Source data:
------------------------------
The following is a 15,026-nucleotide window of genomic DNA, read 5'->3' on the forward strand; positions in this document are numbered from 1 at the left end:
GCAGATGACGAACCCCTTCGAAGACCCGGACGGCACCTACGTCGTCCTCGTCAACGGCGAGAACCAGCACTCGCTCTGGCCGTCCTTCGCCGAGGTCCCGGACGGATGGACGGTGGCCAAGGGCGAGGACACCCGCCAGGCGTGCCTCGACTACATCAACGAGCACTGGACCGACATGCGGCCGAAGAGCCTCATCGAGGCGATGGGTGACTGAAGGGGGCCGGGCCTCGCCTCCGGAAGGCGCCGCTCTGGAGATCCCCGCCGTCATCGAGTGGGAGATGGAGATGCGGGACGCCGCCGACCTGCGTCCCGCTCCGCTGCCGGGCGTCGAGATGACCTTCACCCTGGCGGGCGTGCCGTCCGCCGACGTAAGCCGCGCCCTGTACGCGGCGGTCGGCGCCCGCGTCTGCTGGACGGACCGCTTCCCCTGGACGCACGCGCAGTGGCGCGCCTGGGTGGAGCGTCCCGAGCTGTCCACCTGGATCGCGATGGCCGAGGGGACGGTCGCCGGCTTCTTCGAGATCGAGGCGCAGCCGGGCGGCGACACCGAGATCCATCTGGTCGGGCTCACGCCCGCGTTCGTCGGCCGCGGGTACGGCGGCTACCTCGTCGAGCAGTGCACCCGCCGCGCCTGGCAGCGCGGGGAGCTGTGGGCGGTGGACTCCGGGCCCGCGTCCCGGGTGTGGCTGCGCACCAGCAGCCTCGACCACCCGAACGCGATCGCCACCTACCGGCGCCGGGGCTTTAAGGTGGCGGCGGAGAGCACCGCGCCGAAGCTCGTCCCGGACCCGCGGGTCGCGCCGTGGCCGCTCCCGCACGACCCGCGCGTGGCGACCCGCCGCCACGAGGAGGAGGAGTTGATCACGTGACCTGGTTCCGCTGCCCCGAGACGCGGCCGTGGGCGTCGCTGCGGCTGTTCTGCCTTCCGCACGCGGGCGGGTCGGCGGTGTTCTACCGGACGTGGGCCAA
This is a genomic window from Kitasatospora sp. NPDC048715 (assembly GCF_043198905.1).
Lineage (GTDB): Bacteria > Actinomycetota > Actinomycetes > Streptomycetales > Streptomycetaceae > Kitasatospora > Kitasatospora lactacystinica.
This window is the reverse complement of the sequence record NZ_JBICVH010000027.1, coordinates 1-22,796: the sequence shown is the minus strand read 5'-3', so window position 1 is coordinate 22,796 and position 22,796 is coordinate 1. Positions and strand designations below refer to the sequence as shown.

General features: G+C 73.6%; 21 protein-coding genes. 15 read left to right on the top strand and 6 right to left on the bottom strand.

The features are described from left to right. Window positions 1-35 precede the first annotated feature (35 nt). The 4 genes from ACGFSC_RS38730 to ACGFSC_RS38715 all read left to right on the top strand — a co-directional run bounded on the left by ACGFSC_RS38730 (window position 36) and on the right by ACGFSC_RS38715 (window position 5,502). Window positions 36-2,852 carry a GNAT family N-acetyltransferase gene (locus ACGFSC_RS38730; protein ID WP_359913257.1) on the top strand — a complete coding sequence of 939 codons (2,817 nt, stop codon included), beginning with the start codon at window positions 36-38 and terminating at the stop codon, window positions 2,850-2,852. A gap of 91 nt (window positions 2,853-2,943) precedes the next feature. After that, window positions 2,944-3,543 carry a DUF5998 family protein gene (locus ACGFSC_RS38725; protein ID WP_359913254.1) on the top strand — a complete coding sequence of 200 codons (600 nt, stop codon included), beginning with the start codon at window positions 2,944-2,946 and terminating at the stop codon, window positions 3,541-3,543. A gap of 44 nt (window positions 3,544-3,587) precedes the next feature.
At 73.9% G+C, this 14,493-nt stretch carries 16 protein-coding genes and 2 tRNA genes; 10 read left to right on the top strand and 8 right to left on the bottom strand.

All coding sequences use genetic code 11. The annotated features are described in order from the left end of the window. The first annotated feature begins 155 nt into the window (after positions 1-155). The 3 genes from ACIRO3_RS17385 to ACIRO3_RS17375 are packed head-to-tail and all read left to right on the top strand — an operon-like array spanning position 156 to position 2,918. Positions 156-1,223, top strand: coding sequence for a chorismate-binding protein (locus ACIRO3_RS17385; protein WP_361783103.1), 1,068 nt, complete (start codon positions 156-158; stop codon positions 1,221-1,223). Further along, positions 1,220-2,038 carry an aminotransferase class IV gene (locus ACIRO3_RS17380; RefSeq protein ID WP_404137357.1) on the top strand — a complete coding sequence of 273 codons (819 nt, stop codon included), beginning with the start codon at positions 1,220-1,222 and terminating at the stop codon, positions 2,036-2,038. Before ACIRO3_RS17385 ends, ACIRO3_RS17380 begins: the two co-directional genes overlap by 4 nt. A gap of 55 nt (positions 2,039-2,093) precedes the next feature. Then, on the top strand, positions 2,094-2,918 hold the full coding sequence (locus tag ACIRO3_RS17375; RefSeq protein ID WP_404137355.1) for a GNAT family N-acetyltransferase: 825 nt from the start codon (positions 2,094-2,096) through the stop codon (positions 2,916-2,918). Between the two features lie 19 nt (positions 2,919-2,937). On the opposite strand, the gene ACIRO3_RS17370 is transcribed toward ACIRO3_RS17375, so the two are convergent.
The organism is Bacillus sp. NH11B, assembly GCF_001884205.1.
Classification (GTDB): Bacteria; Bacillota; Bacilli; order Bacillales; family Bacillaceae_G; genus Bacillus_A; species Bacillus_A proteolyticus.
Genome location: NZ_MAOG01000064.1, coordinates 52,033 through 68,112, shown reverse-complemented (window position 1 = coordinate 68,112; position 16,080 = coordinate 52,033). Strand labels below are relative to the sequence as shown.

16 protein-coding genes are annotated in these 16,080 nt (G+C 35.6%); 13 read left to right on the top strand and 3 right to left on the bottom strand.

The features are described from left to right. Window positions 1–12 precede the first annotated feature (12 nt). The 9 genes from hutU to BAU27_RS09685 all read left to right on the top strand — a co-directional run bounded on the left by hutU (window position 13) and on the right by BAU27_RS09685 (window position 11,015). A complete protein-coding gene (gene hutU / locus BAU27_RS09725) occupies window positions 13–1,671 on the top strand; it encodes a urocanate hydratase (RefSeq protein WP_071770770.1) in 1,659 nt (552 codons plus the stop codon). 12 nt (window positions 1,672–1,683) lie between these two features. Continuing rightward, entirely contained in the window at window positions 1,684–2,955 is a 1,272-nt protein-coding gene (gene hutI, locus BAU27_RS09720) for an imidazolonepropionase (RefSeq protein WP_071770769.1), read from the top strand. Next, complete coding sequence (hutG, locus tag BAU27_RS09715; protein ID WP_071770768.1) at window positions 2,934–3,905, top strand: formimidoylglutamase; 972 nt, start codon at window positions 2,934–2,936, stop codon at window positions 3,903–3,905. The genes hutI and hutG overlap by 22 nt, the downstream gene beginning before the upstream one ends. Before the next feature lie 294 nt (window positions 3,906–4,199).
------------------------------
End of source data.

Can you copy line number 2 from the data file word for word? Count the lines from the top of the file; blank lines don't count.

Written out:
GCAGATGACGAACCCCTTCGAAGACCCGGACGGCACCTACGTCGTCCTCGTCAACGGCGAGAACCAGCACTCGCTCTGGCCGTCCTTCGCCGAGGTCCCGGACGGATGGACGGTGGCCAAGGGCGAGGACACCCGCCAGGCGTGCCTCGACTACATCAACGAGCACTGGACCGACATGCGGCCGAAGAGCCTCATCGAGGCGATGGGTGACTGAAGGGGGCCGGGCCTCGCCTCCGGAAGGCGCCGCTCTGGAGATCCCCGCCGTCATCGAGTGGGAGATGGAGATGCGGGACGCCGCCGACCTGCGTCCCGCTCCGCTGCCGGGCGTCGAGATGACCTTCACCCTGGCGGGCGTGCCGTCCGCCGACGTAAGCCGCGCCCTGTACGCGGCGGTCGGCGCCCGCGTCTGCTGGACGGACCGCTTCCCCTGGACGCACGCGCAGTGGCGCGCCTGGGTGGAGCGTCCCGAGCTGTCCACCTGGATCGCGATGGCCGAGGGGACGGTCGCCGGCTTCTTCGAGATCGAGGCGCAGCCGGGCGGCGACACCGAGATCCATCTGGTCGGGCTCACGCCCGCGTTCGTCGGCCGCGGGTACGGCGGCTACCTCGTCGAGCAGTGCACCCGCCGCGCCTGGCAGCGCGGGGAGCTGTGGGCGGTGGACTCCGGGCCCGCGTCCCGGGTGTGGCTGCGCACCAGCAGCCTCGACCACCCGAACGCGATCGCCACCTACCGGCGCCGGGGCTTTAAGGTGGCGGCGGAGAGCACCGCGCCGAAGCTCGTCCCGGACCCGCGGGTCGCGCCGTGGCCGCTCCCGCACGACCCGCGCGTGGCGACCCGCCGCCACGAGGAGGAGGAGTTGATCACGTGACCTGGTTCCGCTGCCCCGAGACGCGGCCGTGGGCGTCGCTGCGGCTGTTCTGCCTTCCGCACGCGGGCGGGTCGGCGGTGTTCTACCGGACGTGGGCCAA